OCTOBER 18, 1540


When Spanish explorer Hernando de Soto first met Mobile Chief Tuskaloosa at his home village in present Alabama, he sought supplies.  Tuskaloosa led de Soto’s expedition to the village of Mabila which had a wooden palisade with bastions for archers.  The Spaniards knew something was amiss when the population of the town was almost exclusively young warriors and men of status.  The palisade had been recently strengthened and all trees, bushes, and weeds, had been cleared from outside the town for the length of a crossbow shot.  The Chief asked de Soto to allow him to remain there.  When de Soto refused, Tuskaloosa warned him to leave the town.  A scuffle ensued and the Spaniards barely escaped from the town. When the Indians closed the gates, de Soto set fire to the town.  Eventually, he sent in his cavalry and infantry.  Spanish accounts at the time put the number of Indian dead at between 2,500 and 3,000.  This range would make the battle one of the bloodiest in recorded North American history.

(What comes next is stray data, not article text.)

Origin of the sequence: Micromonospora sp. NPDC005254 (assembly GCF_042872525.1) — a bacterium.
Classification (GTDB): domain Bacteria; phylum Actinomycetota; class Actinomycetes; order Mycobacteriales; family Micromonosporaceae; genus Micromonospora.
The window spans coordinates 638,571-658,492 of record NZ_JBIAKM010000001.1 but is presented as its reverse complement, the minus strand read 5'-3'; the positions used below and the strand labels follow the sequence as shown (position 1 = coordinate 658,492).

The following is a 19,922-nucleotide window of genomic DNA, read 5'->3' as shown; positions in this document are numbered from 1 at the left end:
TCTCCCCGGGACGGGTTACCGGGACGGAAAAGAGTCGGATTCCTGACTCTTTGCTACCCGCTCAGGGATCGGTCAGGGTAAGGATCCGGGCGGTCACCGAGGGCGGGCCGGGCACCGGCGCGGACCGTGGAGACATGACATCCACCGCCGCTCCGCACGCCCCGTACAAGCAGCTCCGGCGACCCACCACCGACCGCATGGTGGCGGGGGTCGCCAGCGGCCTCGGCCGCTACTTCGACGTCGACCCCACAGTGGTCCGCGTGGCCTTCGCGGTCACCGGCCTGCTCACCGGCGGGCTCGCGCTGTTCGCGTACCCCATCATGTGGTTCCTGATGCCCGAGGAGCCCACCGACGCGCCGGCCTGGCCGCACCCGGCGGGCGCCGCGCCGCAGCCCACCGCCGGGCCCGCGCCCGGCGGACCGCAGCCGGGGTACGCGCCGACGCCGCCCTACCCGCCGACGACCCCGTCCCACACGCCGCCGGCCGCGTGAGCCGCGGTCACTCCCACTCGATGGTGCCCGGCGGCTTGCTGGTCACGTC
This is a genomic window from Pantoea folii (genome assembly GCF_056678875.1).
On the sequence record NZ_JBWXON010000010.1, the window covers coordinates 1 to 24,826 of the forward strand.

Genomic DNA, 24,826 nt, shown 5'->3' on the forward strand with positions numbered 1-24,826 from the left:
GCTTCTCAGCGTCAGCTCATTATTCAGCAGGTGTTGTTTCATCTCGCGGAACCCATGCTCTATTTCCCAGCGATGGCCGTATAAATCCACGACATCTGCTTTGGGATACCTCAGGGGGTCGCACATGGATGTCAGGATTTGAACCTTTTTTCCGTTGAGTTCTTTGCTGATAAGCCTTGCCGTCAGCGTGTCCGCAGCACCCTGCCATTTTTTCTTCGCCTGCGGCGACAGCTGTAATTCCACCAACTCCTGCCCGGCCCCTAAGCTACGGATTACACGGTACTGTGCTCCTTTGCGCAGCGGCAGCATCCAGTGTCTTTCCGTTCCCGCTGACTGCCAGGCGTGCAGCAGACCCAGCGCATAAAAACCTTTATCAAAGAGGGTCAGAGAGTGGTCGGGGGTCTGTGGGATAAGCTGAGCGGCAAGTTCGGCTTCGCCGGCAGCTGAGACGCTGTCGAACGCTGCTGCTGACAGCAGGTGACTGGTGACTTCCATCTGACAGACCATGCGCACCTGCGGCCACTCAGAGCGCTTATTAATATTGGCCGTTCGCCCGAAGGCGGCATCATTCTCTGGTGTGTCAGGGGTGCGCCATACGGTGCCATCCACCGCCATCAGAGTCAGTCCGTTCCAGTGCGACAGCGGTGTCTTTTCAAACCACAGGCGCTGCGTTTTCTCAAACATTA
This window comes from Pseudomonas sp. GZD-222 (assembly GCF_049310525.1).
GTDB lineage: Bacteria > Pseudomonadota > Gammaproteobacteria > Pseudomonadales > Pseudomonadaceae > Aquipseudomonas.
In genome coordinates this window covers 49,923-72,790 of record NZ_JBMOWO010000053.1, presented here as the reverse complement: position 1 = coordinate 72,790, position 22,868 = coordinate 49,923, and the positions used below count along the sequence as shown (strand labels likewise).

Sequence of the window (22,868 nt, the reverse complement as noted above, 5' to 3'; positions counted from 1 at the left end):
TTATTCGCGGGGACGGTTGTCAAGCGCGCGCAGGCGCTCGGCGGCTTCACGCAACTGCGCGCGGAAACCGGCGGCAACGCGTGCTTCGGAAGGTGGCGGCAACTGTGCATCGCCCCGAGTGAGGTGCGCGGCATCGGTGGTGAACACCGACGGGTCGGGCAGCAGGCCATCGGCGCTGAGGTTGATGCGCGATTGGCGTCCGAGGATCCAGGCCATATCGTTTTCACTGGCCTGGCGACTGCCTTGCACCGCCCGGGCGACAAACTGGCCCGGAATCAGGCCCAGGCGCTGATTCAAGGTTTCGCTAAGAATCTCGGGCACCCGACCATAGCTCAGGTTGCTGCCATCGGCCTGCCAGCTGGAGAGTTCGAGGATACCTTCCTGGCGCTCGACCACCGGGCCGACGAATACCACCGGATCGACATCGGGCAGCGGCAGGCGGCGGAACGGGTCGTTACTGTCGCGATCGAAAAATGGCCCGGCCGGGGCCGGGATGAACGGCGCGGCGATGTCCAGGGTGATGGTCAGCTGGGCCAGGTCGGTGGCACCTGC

Source:  Neal Lineback and Mandy Lineback Gritzner, “Geography in the News: Hernando De Soto’s Famous Battle,” National Geographic, 6/14/2014.  Retrieved 7/16/2019, https://blog.nationalgeographic.org/2014/06/14/geography-in-the-news-hernando-de-sotos-famous-battle/
Map:  Guillaume Delisle (1675-1726), 1700, reissued by Covens and Mortier, 1708.  Public Domain in the US:  Pre-1/1/1925.  Public Domain elsewhere where copyright term is author’s life plus 100 years or less.    

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